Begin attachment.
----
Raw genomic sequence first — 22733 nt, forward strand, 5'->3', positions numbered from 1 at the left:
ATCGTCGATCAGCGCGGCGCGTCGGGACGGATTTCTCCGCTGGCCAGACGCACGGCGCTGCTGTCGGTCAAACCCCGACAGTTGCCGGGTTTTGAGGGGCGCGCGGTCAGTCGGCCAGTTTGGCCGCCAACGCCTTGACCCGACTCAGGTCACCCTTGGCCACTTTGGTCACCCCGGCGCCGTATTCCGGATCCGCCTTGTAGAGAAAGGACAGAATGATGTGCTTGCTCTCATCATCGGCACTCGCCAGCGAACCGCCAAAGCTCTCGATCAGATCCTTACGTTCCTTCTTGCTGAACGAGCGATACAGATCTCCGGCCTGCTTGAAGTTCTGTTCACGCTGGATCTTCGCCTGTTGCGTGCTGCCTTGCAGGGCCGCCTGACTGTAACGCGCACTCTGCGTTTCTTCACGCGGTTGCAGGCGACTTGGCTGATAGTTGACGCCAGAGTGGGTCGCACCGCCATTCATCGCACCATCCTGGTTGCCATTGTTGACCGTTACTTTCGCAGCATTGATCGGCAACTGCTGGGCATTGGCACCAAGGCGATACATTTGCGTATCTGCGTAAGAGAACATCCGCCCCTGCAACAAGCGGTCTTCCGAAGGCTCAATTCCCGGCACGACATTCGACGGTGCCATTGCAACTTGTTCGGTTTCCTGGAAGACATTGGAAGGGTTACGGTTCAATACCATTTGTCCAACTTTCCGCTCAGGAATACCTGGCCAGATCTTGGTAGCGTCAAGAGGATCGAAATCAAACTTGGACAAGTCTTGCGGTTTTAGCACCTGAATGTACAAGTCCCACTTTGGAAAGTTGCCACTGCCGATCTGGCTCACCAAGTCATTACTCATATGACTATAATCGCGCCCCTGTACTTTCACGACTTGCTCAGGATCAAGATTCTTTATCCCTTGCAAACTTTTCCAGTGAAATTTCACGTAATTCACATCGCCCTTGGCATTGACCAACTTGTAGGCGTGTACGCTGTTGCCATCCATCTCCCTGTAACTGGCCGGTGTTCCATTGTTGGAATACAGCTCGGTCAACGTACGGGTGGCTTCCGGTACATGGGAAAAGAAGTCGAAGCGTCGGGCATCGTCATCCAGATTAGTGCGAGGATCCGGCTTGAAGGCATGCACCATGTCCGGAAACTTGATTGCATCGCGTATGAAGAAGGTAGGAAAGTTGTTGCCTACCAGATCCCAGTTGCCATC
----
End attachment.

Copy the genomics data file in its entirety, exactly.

Raw genomic sequence first — 22733 nt, forward strand, 5'->3', positions numbered from 1 at the left:
ATCGTCGATCAGCGCGGCGCGTCGGGACGGATTTCTCCGCTGGCCAGACGCACGGCGCTGCTGTCGGTCAAACCCCGACAGTTGCCGGGTTTTGAGGGGCGCGCGGTCAGTCGGCCAGTTTGGCCGCCAACGCCTTGACCCGACTCAGGTCACCCTTGGCCACTTTGGTCACCCCGGCGCCGTATTCCGGATCCGCCTTGTAGAGAAAGGACAGAATGATGTGCTTGCTCTCATCATCGGCACTCGCCAGCGAACCGCCAAAGCTCTCGATCAGATCCTTACGTTCCTTCTTGCTGAACGAGCGATACAGATCTCCGGCCTGCTTGAAGTTCTGTTCACGCTGGATCTTCGCCTGTTGCGTGCTGCCTTGCAGGGCCGCCTGACTGTAACGCGCACTCTGCGTTTCTTCACGCGGTTGCAGGCGACTTGGCTGATAGTTGACGCCAGAGTGGGTCGCACCGCCATTCATCGCACCATCCTGGTTGCCATTGTTGACCGTTACTTTCGCAGCATTGATCGGCAACTGCTGGGCATTGGCACCAAGGCGATACATTTGCGTATCTGCGTAAGAGAACATCCGCCCCTGCAACAAGCGGTCTTCCGAAGGCTCAATTCCCGGCACGACATTCGACGGTGCCATTGCAACTTGTTCGGTTTCCTGGAAGACATTGGAAGGGTTACGGTTCAATACCATTTGTCCAACTTTCCGCTCAGGAATACCTGGCCAGATCTTGGTAGCGTCAAGAGGATCGAAATCAAACTTGGACAAGTCTTGCGGTTTTAGCACCTGAATGTACAAGTCCCACTTTGGAAAGTTGCCACTGCCGATCTGGCTCACCAAGTCATTACTCATATGACTATAATCGCGCCCCTGTACTTTCACGACTTGCTCAGGATCAAGATTCTTTATCCCTTGCAAACTTTTCCAGTGAAATTTCACGTAATTCACATCGCCCTTGGCATTGACCAACTTGTAGGCGTGTACGCTGTTGCCATCCATCTCCCTGTAACTGGCCGGTGTTCCATTGTTGGAATACAGCTCGGTCAACGTACGGGTGGCTTCCGGTACATGGGAAAAGAAGTCGAAGCGTCGGGCATCGTCATCCAGATTAGTGCGAGGATCCGGCTTGAAGGCATGCACCATGTCCGGAAACTTGATTGCATCGCGTATGAAGAAGGTAGGAAAGTTGTTGCCTACCAGATCCCAGTTGCCATC